Hello, family and friends.
You may have noticed that we don't blog any more.
That's been a conscious decision that came from multiple reasons. The biggest is probably that when you are 40 and your kids are teenagers, the issues you deal with are not as easily shared. They are surely just as universal and we probably should all talk about them. But we don't. Teenage issues are very personal and can't be broadcast so freely as childhood issues.
It turns out that this is also true for lots of 40-year-old issues. Who knew?
We also felt like we ran out of things to say. The blog ran for nearly three years and made small inroads in to dozens of countries. We shared our personal message of faith to a handful of people all over the world, including places we'll never see like North Korea and Pakistan. We're proud of that and celebrate it. But it had run its course and it's time for us to move to other passions.
As some people know, I'm earnestly working on a biography of my great-great-great-great grandfather, William "Uncle Billy" Rogers, who was a wild frontier man his whole life. He was not a great father or husband. But seems to have been a great friend and the kind of guy you'd love to drink a root beer with.
From time to time, I'll post some pieces I'm working on. I believe that this biography will take at least a decade to finish, so there will be lots of opportunities to share. I'll also post some other writing I do when I'm brave enough. I do still occasionally write some poetry when I’m extremely brave and I fiddle with some other prose. Fiction is still a mystery to me. I can’t hardly read it and I certainly can’t create it.
I actually tried at first to make this biography into a novel of biographical fiction. That seemed “easier.” It certainly wasn’t. Within a week I had somehow written nothing besides a fairly detailed love scene between my great-great-great-great grandparents. And no one should go there.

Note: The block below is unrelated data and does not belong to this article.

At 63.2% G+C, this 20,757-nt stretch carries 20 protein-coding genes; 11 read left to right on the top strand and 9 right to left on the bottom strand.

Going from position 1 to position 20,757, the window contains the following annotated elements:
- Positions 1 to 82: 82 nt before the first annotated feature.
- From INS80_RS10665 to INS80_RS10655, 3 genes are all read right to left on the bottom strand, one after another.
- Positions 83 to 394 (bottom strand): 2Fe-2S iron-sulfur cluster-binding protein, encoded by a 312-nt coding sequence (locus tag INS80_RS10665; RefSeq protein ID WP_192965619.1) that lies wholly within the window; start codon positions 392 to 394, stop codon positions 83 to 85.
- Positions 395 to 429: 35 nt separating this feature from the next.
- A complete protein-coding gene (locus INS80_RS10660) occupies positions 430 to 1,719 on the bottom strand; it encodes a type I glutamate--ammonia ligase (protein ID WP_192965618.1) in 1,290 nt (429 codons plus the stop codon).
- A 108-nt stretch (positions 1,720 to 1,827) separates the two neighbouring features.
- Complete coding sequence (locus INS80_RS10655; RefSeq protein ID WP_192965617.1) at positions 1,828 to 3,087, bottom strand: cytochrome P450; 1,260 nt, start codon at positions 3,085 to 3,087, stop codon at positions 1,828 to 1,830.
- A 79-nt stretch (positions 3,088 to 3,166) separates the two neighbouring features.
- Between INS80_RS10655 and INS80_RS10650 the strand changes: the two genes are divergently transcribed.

So I’m back to writing just what I know how to write.
Today, I'll share a piece I'm writing about the 20 years Uncle Billy spent working as a riverboat pilot on the Ohio and Missouri Rivers. We don't know much about his own experience then, because he wasn't yet famous and left no personal record I'm aware of. But we do know a whole lot about life on the great rivers (which were then on the American frontier) because so many other people left records about those times.
Here is my snippet from this morning:
The pious who live in milder times and places must remind themselves regularly that they are subject to a greater power. But those who lived and worked on the great rivers of the western frontier in the 19th Century needed no reminding. The very real—and very capricious—power of the rivers was ever present in their lives and haunted their minds.
The rivers became animistic forces and pagan gods who gave and took life at will. When they were generous, they watered crops, relocated pilgrim families, and shipped a limitless supply of goods and materials. But they were also temperamental deities who belched malarial swarms of mosquitoes and swallowed up the unlucky.
Some lost everything to a river. They sacrificed their sons and daughters to its depths. They burned up in feverish agues from its disease. Their wagons toppled into it and made offerings of every possession a family owned.